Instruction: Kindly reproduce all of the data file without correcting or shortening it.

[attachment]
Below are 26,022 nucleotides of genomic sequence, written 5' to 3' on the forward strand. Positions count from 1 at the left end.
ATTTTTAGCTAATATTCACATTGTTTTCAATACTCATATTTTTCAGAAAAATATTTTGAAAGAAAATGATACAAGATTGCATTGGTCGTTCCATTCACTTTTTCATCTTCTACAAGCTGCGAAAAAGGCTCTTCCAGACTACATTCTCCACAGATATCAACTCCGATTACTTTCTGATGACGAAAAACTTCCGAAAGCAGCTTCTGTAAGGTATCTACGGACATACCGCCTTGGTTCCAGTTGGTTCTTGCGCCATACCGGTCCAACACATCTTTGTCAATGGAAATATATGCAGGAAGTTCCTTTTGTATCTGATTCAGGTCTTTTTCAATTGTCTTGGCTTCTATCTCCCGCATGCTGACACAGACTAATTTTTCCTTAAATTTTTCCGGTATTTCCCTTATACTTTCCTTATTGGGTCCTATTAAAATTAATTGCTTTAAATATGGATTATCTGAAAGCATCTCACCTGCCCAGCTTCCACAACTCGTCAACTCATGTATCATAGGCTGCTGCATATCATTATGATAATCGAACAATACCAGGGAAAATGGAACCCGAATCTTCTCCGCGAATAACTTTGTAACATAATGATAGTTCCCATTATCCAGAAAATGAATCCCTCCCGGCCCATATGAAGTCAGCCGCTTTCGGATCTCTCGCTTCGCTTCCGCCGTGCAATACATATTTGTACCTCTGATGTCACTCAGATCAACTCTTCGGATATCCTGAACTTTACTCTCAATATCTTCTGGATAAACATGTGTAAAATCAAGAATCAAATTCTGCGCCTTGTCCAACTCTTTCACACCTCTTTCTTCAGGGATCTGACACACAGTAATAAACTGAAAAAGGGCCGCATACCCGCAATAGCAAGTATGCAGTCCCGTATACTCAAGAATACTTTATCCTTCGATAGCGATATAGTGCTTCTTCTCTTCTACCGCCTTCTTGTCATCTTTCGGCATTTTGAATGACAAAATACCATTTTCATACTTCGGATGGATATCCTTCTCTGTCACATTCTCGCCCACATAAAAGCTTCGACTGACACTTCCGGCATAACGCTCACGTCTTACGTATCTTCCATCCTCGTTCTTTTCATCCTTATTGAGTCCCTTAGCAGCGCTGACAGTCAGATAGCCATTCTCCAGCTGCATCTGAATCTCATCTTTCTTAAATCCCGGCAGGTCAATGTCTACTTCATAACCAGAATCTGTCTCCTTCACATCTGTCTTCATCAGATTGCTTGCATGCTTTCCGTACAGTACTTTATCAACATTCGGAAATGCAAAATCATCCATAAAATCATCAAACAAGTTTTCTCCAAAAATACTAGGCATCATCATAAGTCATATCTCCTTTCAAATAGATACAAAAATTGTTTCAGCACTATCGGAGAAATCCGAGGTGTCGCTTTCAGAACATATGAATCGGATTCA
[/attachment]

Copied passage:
Below are 26,022 nucleotides of genomic sequence, written 5' to 3' on the forward strand. Positions count from 1 at the left end.
ATTTTTAGCTAATATTCACATTGTTTTCAATACTCATATTTTTCAGAAAAATATTTTGAAAGAAAATGATACAAGATTGCATTGGTCGTTCCATTCACTTTTTCATCTTCTACAAGCTGCGAAAAAGGCTCTTCCAGACTACATTCTCCACAGATATCAACTCCGATTACTTTCTGATGACGAAAAACTTCCGAAAGCAGCTTCTGTAAGGTATCTACGGACATACCGCCTTGGTTCCAGTTGGTTCTTGCGCCATACCGGTCCAACACATCTTTGTCAATGGAAATATATGCAGGAAGTTCCTTTTGTATCTGATTCAGGTCTTTTTCAATTGTCTTGGCTTCTATCTCCCGCATGCTGACACAGACTAATTTTTCCTTAAATTTTTCCGGTATTTCCCTTATACTTTCCTTATTGGGTCCTATTAAAATTAATTGCTTTAAATATGGATTATCTGAAAGCATCTCACCTGCCCAGCTTCCACAACTCGTCAACTCATGTATCATAGGCTGCTGCATATCATTATGATAATCGAACAATACCAGGGAAAATGGAACCCGAATCTTCTCCGCGAATAACTTTGTAACATAATGATAGTTCCCATTATCCAGAAAATGAATCCCTCCCGGCCCATATGAAGTCAGCCGCTTTCGGATCTCTCGCTTCGCTTCCGCCGTGCAATACATATTTGTACCTCTGATGTCACTCAGATCAACTCTTCGGATATCCTGAACTTTACTCTCAATATCTTCTGGATAAACATGTGTAAAATCAAGAATCAAATTCTGCGCCTTGTCCAACTCTTTCACACCTCTTTCTTCAGGGATCTGACACACAGTAATAAACTGAAAAAGGGCCGCATACCCGCAATAGCAAGTATGCAGTCCCGTATACTCAAGAATACTTTATCCTTCGATAGCGATATAGTGCTTCTTCTCTTCTACCGCCTTCTTGTCATCTTTCGGCATTTTGAATGACAAAATACCATTTTCATACTTCGGATGGATATCCTTCTCTGTCACATTCTCGCCCACATAAAAGCTTCGACTGACACTTCCGGCATAACGCTCACGTCTTACGTATCTTCCATCCTCGTTCTTTTCATCCTTATTGAGTCCCTTAGCAGCGCTGACAGTCAGATAGCCATTCTCCAGCTGCATCTGAATCTCATCTTTCTTAAATCCCGGCAGGTCAATGTCTACTTCATAACCAGAATCTGTCTCCTTCACATCTGTCTTCATCAGATTGCTTGCATGCTTTCCGTACAGTACTTTATCAACATTCGGAAATGCAAAATCATCCATAAAATCATCAAACAAGTTTTCTCCAAAAATACTAGGCATCATCATAAGTCATATCTCCTTTCAAATAGATACAAAAATTGTTTCAGCACTATCGGAGAAATCCGAGGTGTCGCTTTCAGAACATATGAATCGGATTCA